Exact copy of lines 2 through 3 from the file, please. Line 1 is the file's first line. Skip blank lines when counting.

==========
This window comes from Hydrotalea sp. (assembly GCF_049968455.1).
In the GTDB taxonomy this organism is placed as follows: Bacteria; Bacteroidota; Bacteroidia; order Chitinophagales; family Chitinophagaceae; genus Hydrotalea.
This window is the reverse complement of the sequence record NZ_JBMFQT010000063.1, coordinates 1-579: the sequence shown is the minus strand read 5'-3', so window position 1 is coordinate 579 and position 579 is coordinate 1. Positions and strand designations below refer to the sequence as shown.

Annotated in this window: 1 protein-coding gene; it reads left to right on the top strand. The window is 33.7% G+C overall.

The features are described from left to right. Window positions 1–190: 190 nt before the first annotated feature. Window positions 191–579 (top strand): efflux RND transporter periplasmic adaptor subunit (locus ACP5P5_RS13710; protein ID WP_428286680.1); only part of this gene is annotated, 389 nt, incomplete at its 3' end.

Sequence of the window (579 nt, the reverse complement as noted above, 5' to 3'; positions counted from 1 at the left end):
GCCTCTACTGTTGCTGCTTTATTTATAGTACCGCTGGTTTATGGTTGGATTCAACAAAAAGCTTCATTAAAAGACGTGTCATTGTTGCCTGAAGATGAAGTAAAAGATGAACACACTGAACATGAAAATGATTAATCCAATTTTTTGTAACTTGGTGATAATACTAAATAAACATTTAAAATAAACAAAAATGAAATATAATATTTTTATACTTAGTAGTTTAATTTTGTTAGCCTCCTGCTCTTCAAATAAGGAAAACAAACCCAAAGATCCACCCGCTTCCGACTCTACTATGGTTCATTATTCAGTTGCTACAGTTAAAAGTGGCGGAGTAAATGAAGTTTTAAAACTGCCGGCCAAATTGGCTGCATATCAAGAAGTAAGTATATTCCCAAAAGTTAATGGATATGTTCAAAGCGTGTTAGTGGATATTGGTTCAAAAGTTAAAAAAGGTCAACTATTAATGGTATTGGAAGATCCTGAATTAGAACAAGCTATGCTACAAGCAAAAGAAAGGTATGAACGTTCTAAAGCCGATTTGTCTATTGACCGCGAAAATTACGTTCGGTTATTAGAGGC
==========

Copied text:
In the GTDB taxonomy this organism is placed as follows: Bacteria; Bacteroidota; Bacteroidia; order Chitinophagales; family Chitinophagaceae; genus Hydrotalea.
This window is the reverse complement of the sequence record NZ_JBMFQT010000063.1, coordinates 1-579: the sequence shown is the minus strand read 5'-3', so window position 1 is coordinate 579 and position 579 is coordinate 1. Positions and strand designations below refer to the sequence as shown.